This semester, I’ve been taking the Capstone I students at Central Connecticut State University (CCSU) through their paces.
The course follows the Design V for projects, shown below.
The design V.
The left-side of the diagram shows some of the steps used to figure out what project we are doing. This starts with nebulous student ideas about what they want to build, and gradually reduce the uncertainty until we have projects that are feasible.
Concept of operations
The Concept of Operations starts the process. Here, I try to get the students to specify some high-level statements about what their project should do. Who does it help? What does it do for them? How well does it need to do it to be useful?
The idea is to frame the project.
Once the project has been framed, I get the students to think about the requirements. I get them to think about these in two ways:
- Shall statements: direct, unambiguous statements of the system’s function and performance.
- Use case diagrams: indicating the external actors that will interact with the system, as well as the high level functions of the system.
### Shall statements
I find shall statements useful for deciding the scope of the project. If the students can state their project’s objective in unambiguous language, then that gives some clarity on where the project needs to go. Contrariwise, if the students can’t do that, then we need to talk more.
I prefer to use only the verb shall in these statements of requirement. Some people use other works like may or will or should or must.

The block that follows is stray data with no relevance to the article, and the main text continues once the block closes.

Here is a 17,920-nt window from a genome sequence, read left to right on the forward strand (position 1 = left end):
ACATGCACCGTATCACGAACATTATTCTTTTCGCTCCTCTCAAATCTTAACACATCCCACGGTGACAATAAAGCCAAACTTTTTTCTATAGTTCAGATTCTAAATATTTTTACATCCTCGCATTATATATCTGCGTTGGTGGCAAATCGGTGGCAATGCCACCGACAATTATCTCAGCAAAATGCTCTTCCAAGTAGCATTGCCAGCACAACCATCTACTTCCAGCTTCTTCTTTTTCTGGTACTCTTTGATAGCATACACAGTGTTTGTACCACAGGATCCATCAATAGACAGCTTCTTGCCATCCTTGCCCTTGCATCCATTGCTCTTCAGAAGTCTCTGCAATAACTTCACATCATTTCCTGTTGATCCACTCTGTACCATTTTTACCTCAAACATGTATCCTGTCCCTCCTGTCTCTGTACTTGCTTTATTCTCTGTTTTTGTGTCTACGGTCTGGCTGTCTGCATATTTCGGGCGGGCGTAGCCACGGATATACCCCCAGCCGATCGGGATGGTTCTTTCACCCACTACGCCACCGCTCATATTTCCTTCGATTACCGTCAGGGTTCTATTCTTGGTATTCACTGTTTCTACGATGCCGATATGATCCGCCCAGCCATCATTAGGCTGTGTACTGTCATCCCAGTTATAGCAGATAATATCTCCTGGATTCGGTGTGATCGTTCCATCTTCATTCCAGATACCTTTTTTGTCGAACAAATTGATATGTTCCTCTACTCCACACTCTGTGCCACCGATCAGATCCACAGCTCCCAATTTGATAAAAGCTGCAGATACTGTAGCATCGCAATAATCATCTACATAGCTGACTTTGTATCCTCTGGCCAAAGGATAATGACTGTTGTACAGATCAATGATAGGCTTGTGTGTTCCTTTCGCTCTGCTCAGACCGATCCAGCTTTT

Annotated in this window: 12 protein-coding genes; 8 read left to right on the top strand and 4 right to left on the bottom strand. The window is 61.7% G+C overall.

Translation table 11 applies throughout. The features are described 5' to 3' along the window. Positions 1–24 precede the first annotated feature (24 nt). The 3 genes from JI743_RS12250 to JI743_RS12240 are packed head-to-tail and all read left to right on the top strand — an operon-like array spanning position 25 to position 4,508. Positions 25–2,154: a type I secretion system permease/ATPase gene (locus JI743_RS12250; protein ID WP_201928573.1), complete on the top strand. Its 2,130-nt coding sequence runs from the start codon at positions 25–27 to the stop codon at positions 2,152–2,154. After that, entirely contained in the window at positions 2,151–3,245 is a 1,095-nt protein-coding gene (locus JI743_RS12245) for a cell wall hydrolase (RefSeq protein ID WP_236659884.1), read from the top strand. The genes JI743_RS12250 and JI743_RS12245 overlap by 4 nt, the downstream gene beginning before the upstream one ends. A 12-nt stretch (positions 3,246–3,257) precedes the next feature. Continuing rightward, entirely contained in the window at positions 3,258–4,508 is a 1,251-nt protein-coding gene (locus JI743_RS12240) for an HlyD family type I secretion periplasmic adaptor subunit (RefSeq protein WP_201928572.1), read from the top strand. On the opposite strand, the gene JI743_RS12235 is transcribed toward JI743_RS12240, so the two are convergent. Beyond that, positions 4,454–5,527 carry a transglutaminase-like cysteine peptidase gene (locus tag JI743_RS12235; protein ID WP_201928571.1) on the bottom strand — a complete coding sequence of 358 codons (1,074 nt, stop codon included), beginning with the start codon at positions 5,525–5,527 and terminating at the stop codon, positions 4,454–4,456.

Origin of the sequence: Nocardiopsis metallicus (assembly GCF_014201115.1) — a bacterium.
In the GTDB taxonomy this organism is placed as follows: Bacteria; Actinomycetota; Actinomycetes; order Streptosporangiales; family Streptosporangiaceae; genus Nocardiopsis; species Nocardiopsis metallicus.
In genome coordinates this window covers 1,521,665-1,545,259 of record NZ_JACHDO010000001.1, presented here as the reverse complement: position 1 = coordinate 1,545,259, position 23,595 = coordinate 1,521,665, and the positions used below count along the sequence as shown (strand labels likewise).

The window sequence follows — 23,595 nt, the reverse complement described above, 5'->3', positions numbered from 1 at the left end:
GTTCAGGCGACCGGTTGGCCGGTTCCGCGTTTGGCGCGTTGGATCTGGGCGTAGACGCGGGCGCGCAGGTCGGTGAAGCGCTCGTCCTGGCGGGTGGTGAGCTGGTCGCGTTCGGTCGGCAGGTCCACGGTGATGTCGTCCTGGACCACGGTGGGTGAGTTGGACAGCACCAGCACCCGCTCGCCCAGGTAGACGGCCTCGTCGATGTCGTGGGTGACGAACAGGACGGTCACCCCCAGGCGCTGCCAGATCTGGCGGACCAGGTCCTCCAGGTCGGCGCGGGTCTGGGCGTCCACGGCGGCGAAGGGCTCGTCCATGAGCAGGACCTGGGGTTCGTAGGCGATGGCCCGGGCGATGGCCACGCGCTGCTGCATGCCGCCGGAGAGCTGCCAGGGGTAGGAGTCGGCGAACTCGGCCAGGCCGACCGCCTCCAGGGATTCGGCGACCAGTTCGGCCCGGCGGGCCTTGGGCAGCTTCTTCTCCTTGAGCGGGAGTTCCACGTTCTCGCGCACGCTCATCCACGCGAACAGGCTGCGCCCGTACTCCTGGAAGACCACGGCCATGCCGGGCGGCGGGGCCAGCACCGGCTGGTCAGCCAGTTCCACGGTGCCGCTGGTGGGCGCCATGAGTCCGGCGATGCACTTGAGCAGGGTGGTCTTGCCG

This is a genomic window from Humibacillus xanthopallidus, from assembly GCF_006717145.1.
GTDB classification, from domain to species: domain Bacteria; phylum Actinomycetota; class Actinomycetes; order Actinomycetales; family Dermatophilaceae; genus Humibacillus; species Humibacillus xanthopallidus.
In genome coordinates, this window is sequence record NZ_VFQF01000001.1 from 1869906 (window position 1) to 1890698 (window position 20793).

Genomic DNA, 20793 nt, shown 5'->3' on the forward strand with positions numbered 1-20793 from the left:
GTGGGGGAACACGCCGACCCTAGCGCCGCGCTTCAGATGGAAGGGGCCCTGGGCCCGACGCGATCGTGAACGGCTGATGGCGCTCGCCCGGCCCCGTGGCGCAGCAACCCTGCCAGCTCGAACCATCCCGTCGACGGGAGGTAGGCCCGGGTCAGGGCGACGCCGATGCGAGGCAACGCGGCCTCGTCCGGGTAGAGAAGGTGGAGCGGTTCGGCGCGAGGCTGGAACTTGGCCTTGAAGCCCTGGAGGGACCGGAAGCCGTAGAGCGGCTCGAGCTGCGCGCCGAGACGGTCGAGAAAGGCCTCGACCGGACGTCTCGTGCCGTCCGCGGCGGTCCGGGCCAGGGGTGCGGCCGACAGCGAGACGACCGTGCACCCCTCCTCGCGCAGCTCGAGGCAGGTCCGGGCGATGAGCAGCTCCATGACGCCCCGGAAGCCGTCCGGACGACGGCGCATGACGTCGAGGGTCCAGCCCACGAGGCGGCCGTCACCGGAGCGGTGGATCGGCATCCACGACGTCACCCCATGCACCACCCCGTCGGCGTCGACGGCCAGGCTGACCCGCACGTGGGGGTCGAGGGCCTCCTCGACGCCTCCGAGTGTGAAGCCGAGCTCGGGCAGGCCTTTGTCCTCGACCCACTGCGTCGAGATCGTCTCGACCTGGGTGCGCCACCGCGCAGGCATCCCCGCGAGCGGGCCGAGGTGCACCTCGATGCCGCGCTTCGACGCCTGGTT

I prefer to be unambiguous about what the system will do. If a stakeholder expresses a concern with conditional words like may or should, then I disregard the concern. I do this specifically to draw out a reaction. If there is a reaction, then we can have a conversation and I can wordsmith a shall statement that captures their concerns. If there is no reaction… the statement was never a requirement.
Requirements statements tend to be very stilted language. Direct, unambiguous language tends to be different from most writing.
Use case diagrams
The other way I get CCSU students to capture requirements is via use case diagrams. These diagrams are simple stick-figure diagrams that capture:
- The functions (use cases) that the system will perform.
- The actors or roles that interact with the system.
- The system boundary that defines what is in the system and what is not.
- The connections (interfaces) between the actors and the system functions.
An example of a use case diagram.
Before we step off into more detailed design, the final step is to start thinking about the architecture of the system. This should include all the important pieces of the system: the hardware, the software, and the network components that glue it all together.
One of the questions I ask all students is: what is architecture?
Mostly, the answer I get back is “the structure of the system”. I tend to agree, though I usually say: architecture is the important things in your system.
An example of deployment diagram.
Once these things are written down and have solidified (are not likely to change much), then we can begin the next stage: Preliminary design.
Starting a project
Starting a project means we have decided what we are going to build. The next steps are:
- To define how we are going to build it (Preliminary design),
- To build it (Implementation/Development), and
- Then tell whether we built it correctly (Quality Assurance).